Musings on State-Run Morality

Posted on April 15, 2011


I got in a discussion on Facebook this week (for those of you who are groaning, I know. These almost never end well) that has had me musing for several days now. Said thoughts continue to take off on wild tangents without ever landing on one conclusion, which I suppose is only fair, but not helpful in pithy paragraph sparring matches on social networks. Since short snippets are not my strength, I’m going to attempt a rebuttal – not because I need to feel validated (I have the utmost respect for the individual who took issue with my views, even though we disagree) but simply because I hear these same arguments daily, and I need a place to draw conclusions in my own space.

During the We Might Shutdown the Gummint and All Hell Might Break Loose debacle, I posted a link from the Heritage Foundation, decrying President Obama’s statement that he would veto a bill paying our servicemen and women if the Gummint did, indeed, shut down. My friend replied, “And the Republicans are turning their backs on various social programs intended to help the most vulnerable Americans.”

And so the BroooHaHa began. It all comes down to two separate views of government’s role and, ultimately, morality. I believe that government is responsible for the basic protections of her citizens and to be “of laws and not of men” as John Adams famously said. Others, my friend included, believe that the government is responsible for the basic health and well-being of her citizens as well – meaning that we don’t simply have to provide an unravaged-by-war land in which to govern one’s own destiny, but we must insure that one’s own destiny is one of health and comfort.

I can completely understand both perspectives. I know that both sides of the debate think the other is evil and uncaring (thanks, Harry Reid, for that) but I don’t. What I do think about the idea of state-run charity is that it’s unfairly inconsistent, horribly wasteful and intellectually dishonest.

There’s a lot of pieces to this debate, hence why it doesn’t play out well in Facebook discussions, but I think the largest component is the inconsistency of the idea of state-run charity and morality. Often this debate lands on economic turf, but even if we had the money (which we don’t) to run every social program we’d like to, I would still hold that this view is flawed.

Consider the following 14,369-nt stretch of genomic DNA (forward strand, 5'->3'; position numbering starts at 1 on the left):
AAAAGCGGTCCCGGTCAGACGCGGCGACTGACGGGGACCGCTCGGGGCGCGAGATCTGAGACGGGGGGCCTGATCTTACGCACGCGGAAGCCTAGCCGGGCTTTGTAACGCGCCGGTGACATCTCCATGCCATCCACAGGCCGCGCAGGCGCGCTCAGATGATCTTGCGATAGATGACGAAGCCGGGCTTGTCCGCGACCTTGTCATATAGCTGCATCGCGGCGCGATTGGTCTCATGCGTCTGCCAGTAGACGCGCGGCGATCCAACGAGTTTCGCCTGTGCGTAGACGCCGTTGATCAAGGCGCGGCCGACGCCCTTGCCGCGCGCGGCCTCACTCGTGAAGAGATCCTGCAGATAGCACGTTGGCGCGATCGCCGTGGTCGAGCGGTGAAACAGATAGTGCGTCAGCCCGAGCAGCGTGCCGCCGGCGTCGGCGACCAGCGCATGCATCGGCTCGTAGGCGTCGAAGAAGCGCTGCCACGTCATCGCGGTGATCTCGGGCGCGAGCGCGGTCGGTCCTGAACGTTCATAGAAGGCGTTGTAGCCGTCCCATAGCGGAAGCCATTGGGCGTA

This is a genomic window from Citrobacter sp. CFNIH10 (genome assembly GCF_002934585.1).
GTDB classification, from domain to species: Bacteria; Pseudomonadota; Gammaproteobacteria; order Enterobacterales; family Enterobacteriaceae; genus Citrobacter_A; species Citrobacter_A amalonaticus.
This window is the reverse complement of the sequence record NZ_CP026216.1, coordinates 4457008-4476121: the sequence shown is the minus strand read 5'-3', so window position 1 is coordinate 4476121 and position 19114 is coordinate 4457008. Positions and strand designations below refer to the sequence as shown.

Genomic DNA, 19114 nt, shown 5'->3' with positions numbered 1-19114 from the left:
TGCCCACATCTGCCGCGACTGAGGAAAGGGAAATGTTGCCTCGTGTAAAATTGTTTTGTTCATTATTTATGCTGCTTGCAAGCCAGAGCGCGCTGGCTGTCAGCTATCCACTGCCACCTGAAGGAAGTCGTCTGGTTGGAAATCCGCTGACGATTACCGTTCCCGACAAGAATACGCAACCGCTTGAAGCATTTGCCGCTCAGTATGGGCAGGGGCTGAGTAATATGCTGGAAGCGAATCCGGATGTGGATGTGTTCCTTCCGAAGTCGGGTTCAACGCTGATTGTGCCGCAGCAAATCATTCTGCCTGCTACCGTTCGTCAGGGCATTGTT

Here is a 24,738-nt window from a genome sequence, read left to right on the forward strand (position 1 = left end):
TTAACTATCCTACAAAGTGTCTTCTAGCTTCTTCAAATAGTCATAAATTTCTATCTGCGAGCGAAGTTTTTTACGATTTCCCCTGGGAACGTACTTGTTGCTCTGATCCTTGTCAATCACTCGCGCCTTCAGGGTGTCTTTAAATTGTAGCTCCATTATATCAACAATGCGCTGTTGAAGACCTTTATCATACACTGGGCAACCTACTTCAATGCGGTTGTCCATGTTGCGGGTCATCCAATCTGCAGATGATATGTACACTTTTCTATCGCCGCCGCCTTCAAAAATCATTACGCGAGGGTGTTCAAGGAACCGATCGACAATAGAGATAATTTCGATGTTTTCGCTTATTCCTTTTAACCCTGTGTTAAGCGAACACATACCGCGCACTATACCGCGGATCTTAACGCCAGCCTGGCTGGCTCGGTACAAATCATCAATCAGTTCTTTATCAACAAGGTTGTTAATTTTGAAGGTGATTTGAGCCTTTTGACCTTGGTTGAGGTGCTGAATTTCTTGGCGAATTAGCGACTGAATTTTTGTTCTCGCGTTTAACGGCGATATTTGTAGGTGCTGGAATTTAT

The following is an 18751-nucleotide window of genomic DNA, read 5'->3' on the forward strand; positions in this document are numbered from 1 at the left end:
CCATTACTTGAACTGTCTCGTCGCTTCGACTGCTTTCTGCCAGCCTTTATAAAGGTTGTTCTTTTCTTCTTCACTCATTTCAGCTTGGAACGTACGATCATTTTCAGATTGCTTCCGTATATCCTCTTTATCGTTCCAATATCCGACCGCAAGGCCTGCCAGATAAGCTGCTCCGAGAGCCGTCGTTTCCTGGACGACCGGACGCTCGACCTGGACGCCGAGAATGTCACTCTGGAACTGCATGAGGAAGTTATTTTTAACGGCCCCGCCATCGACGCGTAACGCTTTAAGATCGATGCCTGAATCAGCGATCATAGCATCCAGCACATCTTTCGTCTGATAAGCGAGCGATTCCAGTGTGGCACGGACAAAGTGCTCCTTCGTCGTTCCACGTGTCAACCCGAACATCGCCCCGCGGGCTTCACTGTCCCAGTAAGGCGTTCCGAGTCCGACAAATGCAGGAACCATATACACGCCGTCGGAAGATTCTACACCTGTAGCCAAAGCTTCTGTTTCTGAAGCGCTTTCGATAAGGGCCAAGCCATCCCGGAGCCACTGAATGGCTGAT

If I wasn’t a Christian, I honestly don’t think I could argue much on this topic, other than from a simple, selfish standpoint of wanting to keep my grubby mitts on my own money. Because I am, however, and I do believe that we have a moral obligation to help those around us, I want to do that in a way that actually helps. As a Christian, I’m frequently told to sit down and shut up when it comes to these debates.

Don’t believe in gay marriage? You’re a homophobe. Believe abortion is wrong? You’re sexist. Don’t want to pay higher and higher taxes to support endless state-run programs? You hate poor people, you immoral money-grubber.

The deal is, I can’t vote against my conscience in any of these topics, and just because I’m a Christian and believe we should help the poor does not mean that I believe the government should make me help the poor. There’s a difference between seeing a need and reaching out to assist in that need, vs. funneling money through endless bureaucracies in order to reach that need. As a person of faith with a moral obligation to reach out and help, I am offended by losing more of my hard-earned money to government programs that I could have used to actually help someone. (Of course I know that government can help people. Please don’t comment with endless stories about your sister’s boyfriend’s aunt who would have ______ without Uncle Sam. I get it. I also get that smaller organizations with more oversight do a better job.)

We’re often told to leave our faith out of the discussion. We’re told to leave our biases at the curb. But I can’t, anymore. I’m tired of hearing that the American Dream is unattainable, when I personally could have made more on Unemployment Insurance and instead have spent the last two years pinching pennies and starting my own business, only to have the government demand my profits for someone else who “needs it”. I’m tired of being told that because I want to be sure that my money goes to a cause I believe in (not Planned Parenthood, plzthx) I’m somehow immoral and uncaring. I’m tired of looking around me and seeing a nation of college-educated, cable-watching victims who honestly believe that America somehow owes them more than just freedom and a chance to make their own way.

If you have food in the refrigerator, clothes on your back and a place to sleep, you are richer than 75% of the world. If you have money in the bank, in your wallet, and spare change in a dish someplace, you are among the top 8% of the world’s wealthy.

That describes America. Let’s stop attacking each other and acting like people are dying because Steve Jobs is just too rich and brilliant and needs to pay more taxes. We can figure out better ways to help – one of the best is to let people to realize their own potential and stop forcing our job creators and leaders of industry into state-run, ineffectual charity. Instead, let loose of the rules, release industry of the grip of over-reaching micro-management and let them hire people, give to organizations that really do good, charitable work and be free to use their money to give our country prosperity and real, American Dream-style hope.